Let’s Talk About Coaches, Baby
The recent “parting of ways” between clubs and coaches has had me reflecting on the peculiar nature of the thankless job that is coaching.
We love harping on about referees and their inconsistent performances. Equally so, Monday morning chit-chat around the coffee table is never complete without a brutal assessment of various players and the displays they put up over the weekend. But do we ever take time to appreciate the fact that someone has to stand on the touchline and try to spur his charges on to victory? In case you have been living under a rock, Eric Tinkler has left SuperSport United and Tebogo Moloi has vacated the hot seat at Chippa United. To many, these are mere news items. Oh, he’s gone. I wonder who’s next. Get my point? Not many will take the time to come to the realisation that Tinkler won the MTN8 earlier this season, plus took Matsatsantsa a Pitori to the final of the CAF Confederation Cup (with all due respect to Stuart Baxter and Kaitano Tembo, who both had a massive part to play in the latter achievement). The man who was ridiculed and called ‘Eric Toddler’ during his time in charge of Orlando Pirates seemed to buckle under the pressure of negative results in the league, and so his search for a job has begun...
The developments in Port Elizabeth are interesting because, although we are talking about Chippa United (nay, Siviwe ‘Chippa’ Mpengesi) here, no one had expected Tebza to leave the club at this stage. Not the man who has had the Chilli Boys playing some fantastic football and inculcated in them a fighting spirit rarely seen in the team before. Not the man who, after claiming the scalp of Kaizer Chiefs earlier this season, was promised a new, lengthy contract by the chairman on live television. Could the 2-0 loss to Cape Town City, at windy Athlone Stadium, really have been the straw that broke the camel’s back? Or could something have happened behind the scenes? Could the once trigger-happy Mpengesi be back to his old ways? I cringe at the thought!
Even more interesting were the circumstances under which Tebza secured the job. You will remember that the former Bucs midfielder was appointed as assistant coach to Dan Malesela, but no sooner had that happened than the two reportedly had a training pitch bust-up and Tebza took the next available flight out of PE. Malesela was to follow him to the exit door, only that Tebza was to return as head coach. I wish I was making all this up. ‘Dan Dance’, the man credited with the style of football that seems an inherent part of Chippa, is a somewhat forgotten figure nowadays.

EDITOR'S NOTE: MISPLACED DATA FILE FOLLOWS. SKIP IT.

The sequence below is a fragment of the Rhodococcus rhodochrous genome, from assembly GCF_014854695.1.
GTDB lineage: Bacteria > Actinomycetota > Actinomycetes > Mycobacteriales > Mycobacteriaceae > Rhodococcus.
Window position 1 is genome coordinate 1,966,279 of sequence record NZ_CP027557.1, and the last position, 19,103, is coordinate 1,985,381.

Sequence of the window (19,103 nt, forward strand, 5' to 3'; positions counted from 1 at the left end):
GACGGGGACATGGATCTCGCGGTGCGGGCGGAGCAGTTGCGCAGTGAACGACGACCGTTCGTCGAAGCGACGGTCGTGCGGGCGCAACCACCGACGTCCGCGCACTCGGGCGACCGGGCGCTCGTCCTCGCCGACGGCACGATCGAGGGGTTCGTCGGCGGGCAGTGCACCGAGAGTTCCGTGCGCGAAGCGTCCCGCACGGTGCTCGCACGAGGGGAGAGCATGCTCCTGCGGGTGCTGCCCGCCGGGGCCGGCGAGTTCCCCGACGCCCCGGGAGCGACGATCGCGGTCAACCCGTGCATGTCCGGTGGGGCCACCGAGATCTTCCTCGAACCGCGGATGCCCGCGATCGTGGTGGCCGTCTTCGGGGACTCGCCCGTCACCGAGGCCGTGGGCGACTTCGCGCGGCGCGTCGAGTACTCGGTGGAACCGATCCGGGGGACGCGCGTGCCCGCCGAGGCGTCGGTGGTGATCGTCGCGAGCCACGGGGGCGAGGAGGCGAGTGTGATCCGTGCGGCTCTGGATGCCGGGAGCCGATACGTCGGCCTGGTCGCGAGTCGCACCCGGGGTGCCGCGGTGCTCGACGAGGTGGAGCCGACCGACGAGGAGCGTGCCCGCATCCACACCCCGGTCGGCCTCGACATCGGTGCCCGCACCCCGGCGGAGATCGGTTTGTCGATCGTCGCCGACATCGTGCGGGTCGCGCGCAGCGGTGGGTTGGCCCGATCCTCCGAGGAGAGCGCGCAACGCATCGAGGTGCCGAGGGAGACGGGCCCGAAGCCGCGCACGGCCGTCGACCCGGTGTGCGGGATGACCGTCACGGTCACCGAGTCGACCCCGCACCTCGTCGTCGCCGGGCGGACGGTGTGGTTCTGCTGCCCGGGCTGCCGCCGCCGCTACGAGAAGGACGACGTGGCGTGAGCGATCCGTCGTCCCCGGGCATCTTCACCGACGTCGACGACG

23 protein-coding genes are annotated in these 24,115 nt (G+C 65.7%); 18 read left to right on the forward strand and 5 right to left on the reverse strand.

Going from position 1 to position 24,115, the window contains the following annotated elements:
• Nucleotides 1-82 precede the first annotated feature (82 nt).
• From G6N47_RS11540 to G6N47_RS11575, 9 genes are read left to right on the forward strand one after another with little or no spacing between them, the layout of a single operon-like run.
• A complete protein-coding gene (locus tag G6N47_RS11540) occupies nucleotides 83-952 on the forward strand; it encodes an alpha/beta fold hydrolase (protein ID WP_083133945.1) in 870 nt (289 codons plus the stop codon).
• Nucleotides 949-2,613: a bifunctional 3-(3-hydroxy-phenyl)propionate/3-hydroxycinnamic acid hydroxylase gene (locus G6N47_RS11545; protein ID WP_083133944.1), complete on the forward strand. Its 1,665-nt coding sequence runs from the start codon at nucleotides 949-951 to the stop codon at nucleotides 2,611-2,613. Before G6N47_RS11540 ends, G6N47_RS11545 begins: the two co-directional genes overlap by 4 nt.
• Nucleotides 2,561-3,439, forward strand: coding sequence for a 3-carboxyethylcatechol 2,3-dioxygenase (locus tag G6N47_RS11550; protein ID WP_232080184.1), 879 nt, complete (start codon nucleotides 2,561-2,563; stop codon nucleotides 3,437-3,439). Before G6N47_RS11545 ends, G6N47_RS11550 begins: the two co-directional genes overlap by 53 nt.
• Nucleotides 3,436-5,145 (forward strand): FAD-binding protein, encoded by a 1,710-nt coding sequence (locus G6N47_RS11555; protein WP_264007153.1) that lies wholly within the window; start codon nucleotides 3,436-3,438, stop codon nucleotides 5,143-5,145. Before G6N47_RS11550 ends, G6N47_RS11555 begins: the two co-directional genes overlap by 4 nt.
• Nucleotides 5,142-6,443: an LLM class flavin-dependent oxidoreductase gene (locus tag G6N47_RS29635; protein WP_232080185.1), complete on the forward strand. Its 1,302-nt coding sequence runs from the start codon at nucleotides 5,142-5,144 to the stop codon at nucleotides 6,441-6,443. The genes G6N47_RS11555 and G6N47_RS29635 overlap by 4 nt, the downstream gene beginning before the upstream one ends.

Another personality on the coaching front that seems to be out of sight, out of mind is the colourful Kgoloko Thobejane. The Baroka FC head coach is accused of imbibing what, in township parlance, is called “the tears of Sis Victoria” with the players on the team bus after a game against Free State Stars on 3 February. He is set for a disciplinary hearing and it seems he is staring the barrel of a gun if the whispers coming out of Lebowakgomo are anything to go by. Thobejane crept into our hearts with his easygoing style of coaching and quotable quotes. Although some TV analysts in their air-conditioned studios and shiny suits criticise him to the point of belittlement for his broken English. We love him. In him, we see us. Yes, “we is him, and him is us”.
To think that a teacher from a rural area of South Africa can ascend to such heights as to coach a PSL team. To think he achieved this feat without a coaching qualification. One hopes that the experience, sad and disappointing as it is, will not kill him the real death and that, in the words of former president Jacob Zuma, “we will meet somewhere”.
Coaches are often our first target when we look for someone to point a finger at for lack of results, yet they are the most hardworking of the lot. They are the first ones to arrive at training and the last ones to leave. Players miss sitters and thereafter go out on a drinking spree, and in the process create front page newspaper headlines. These are the same players on whose performances coaches’ jobs hinge because when they don’t perform, the coach’s job is at risk.
Some players couldn’t care less that their coach is spending sleepless nights fretting over the club’s dip in form, as long as they get to wear the club’s merchandise while strolling at the mall and draw a salary at month-end. The poor coaches have to stand in front of the camera straight after the game, to explain where they lost it, while it’s not the same for the referees who often get their decisions wrong. Players have the Players Union, but where is the Coaches Union to safeguard the interests of the coaches who are always at the mercy of the sometimes unreasonable club chairmen?
Out there is a bullet with a coach’s name on it.
As I write this, I’m wondering who’s next. With the exception of Roger de Sa, any PSL coach reading this must be singing It’s Probably Me, that beautiful ’90s tune by Gordon Sumner, aka Sting.